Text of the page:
The founders of fashion platform MADE tell us why they're shaking up institutional Paris
What started out as a one-season venture to support friends, struggling in New York’s tough economy has now exploded into a living, breathing community of its own. MADE Fashion Week, offers a platform for emerging talent to discover potential investments to expand and nurture their business. Now reaching far beyond fashion and incorporating several other creative industries, the MADE premise remains simple: set up those with talent, with those with cash, to form collaborative partnerships; sharing like for like.
Founders Jenné Lombardo, Mazdack Rassi, and Keith Baptista pool their talents to make the projects work. Lombardo started at Interview magazine before moving on to MAC, with whom MADE have a strong relationship. The cosmetics firm have now become one of their first all-important gallery-5 relationships. Baptista also started at Interview, before heading into events with KCD. Rassi runs Milk Studios, a go-to downtown Manhattan fashion spot. Together, they head up an incredible beehive of activity, now impacting globally.
In New York, MADE helped kick-start the careers of Alexander Wang and Proenza Schouler, but what happened when they took their programme to the most institutional fashion city in the world? Shining a spotlight on nine designers including Gareth Pugh and Yang Li, MADE are at the dawn of a new age for their programme. In the wake of the Paris shows, we spoke to all three.
Dazed Digital: Why do you think it’s important for initiatives like MADE to support designers?
Keith Baptista: What draws us to the programme is not just the designers, it’s the creative process. We’re drawn to creative people in general. I think that it’s very exciting to be part of the creative community and to follow people’s vision. When you empower people to do the work they want to do, you get great results, and that’s what keeps us coming back to the programme, we’re always so inspired by the results and they always exceed expectations.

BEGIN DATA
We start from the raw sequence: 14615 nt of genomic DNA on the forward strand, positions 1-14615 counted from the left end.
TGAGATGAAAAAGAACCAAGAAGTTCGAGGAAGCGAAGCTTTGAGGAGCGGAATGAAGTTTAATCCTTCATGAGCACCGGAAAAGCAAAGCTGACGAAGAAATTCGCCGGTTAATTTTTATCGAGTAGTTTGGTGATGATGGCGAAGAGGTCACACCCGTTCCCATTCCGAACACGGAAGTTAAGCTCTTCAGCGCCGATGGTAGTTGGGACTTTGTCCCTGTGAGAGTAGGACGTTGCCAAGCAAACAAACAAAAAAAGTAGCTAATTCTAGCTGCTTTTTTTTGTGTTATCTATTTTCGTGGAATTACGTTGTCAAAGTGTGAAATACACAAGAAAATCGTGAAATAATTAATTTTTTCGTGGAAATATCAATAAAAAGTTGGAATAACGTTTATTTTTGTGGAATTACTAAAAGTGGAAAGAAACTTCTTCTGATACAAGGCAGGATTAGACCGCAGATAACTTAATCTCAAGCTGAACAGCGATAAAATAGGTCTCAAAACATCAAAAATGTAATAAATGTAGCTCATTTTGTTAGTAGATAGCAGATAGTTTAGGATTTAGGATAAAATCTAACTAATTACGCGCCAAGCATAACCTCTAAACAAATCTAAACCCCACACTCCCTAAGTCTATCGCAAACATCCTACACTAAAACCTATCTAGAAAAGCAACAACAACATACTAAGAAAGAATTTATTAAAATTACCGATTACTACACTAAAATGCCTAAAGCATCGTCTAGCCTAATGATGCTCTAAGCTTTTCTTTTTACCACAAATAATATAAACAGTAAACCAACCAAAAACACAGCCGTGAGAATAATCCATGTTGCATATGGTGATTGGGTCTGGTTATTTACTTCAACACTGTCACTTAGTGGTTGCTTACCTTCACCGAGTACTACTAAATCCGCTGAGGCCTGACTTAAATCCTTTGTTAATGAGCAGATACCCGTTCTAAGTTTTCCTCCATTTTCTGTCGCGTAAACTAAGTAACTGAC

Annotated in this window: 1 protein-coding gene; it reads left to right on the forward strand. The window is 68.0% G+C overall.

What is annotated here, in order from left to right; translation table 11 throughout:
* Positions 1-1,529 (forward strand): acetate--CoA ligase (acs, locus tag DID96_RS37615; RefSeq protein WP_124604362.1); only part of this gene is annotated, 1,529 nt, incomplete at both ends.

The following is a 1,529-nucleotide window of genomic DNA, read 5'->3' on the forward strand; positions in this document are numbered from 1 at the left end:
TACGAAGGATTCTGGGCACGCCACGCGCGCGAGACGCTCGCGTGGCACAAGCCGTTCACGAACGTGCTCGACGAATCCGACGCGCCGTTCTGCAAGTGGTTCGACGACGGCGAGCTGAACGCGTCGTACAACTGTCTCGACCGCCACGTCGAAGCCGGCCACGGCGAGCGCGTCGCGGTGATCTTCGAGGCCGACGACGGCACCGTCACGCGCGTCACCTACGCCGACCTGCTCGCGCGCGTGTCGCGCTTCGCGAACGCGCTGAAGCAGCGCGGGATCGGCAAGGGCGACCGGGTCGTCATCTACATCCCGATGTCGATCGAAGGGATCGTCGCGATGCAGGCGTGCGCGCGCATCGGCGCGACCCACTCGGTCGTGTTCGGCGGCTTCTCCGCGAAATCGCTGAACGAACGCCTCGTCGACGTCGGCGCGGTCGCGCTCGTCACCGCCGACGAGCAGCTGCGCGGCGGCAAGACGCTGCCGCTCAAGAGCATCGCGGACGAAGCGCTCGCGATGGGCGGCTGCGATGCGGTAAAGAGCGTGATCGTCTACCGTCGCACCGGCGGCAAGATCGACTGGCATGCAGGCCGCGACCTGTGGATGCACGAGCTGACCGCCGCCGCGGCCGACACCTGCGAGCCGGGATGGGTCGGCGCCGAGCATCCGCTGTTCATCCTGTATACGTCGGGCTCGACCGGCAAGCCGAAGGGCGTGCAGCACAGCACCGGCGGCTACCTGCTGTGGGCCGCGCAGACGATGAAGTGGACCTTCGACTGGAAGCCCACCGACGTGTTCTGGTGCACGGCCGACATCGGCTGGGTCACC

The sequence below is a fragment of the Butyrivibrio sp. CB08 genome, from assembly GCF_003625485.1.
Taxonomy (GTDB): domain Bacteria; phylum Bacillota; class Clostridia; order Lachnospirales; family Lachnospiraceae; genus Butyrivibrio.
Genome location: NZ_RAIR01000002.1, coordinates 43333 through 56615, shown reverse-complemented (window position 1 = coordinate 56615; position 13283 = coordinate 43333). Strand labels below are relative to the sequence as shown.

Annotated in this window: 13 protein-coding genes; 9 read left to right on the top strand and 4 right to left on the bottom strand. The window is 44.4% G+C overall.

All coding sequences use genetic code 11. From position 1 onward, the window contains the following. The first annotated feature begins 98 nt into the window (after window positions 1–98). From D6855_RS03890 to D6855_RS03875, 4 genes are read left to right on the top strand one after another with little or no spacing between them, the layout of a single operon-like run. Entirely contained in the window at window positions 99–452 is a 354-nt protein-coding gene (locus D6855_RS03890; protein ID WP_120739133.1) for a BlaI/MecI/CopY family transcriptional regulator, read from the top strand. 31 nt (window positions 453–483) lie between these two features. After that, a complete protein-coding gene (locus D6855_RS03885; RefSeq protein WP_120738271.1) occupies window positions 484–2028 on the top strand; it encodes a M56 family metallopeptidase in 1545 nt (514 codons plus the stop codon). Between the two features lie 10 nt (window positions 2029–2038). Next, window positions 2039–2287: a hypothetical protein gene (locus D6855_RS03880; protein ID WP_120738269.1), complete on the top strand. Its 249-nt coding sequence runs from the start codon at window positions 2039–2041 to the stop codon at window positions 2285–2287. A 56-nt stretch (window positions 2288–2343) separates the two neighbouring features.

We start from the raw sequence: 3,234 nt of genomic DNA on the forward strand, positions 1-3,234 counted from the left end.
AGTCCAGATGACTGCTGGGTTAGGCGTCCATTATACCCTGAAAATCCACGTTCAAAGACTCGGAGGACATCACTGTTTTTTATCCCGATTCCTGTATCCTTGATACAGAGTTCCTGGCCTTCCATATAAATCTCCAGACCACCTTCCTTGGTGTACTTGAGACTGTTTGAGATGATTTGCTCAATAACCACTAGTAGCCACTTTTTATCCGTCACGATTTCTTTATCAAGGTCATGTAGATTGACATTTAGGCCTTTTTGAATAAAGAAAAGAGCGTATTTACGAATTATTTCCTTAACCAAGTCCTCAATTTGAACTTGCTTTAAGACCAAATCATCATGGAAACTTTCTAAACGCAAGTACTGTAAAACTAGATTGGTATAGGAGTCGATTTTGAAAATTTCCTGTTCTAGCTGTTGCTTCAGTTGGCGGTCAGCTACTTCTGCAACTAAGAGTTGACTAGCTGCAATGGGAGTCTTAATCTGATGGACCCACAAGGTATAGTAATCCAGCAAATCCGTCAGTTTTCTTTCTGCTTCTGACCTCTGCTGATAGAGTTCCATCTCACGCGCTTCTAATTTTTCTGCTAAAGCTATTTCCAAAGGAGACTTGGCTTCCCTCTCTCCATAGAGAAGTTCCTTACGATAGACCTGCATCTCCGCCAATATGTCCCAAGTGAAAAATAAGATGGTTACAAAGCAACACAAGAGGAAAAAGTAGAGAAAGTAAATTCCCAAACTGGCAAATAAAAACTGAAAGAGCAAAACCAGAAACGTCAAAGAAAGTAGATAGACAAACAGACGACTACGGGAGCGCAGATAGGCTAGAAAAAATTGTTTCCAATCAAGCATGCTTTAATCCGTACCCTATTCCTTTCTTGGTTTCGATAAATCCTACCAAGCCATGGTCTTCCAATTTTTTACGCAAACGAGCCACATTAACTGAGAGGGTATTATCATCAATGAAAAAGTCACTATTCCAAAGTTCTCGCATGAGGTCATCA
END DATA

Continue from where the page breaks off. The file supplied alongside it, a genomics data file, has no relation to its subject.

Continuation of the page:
DD: What is normally the obstruction in a creative’s success? Is it a lack of their own limitations or is it a lack of wider support?
Mazdack Rassi: I think it’s a lack of structural support that many creative’s lack or haven’t built around themselves. The reason why MADE started with fashion shows and presentations was because that’s one of the hardest parts of being a designer; to put a show together to a level that they’re proud of. Now that we're expanding into music, we look at that industry and say, “what is the young artist in need of? Is it rehearsal spaces, is it production, is it helping with recording studios?“ We don’t differentiate, even though fashion is where we started, they’re all just creative people to us and we want to help support them. When you have this young group of people making things, there’s a lot of energy. We find a lot of passion in that energy.
Keith Baptista: I think one thing about our programme is there’s a really wonderful sense of community. Designers meet each other and they learn from each other; sharing each other’s resources, I think if you look throughout time to great music movements and great art movements, you realise there was a community of artists or there was a community of musicians who inspired each other. I think right now, the design community really thrives from each other, working to elevate their ideas above what’s out there. They share ideas and they share resources. That’s one thing that’s really powerful about the programme and the clients that we work with; they’re very interconnected.
DD: Let’s talk about Paris – this collaborative process you have described as New York, how has that translated in Paris?
Jenné Lombardo: It has gone very well for us, we have tried two different tactics – we don’t pretend that we have all the answers or that we know what we’re doing. We just know what’s needed. For our first season we supported a number of designers, but as our relationship evolved with partners in Paris, they helped us to create a hub, similar to what we have in New York City. That was a huge success. It was very convenient for the editors and buyers – the problem that we had was raising the similar funds in Paris as what we are able to raise in New York. So this season, with our partner MAC Cosmetics, we were able to support nine designers. They then chose their own spaces and we financially supported them.
DD: Paris is very different in the sense that it doesn’t have a location like New York, do you think it was success to have the one location?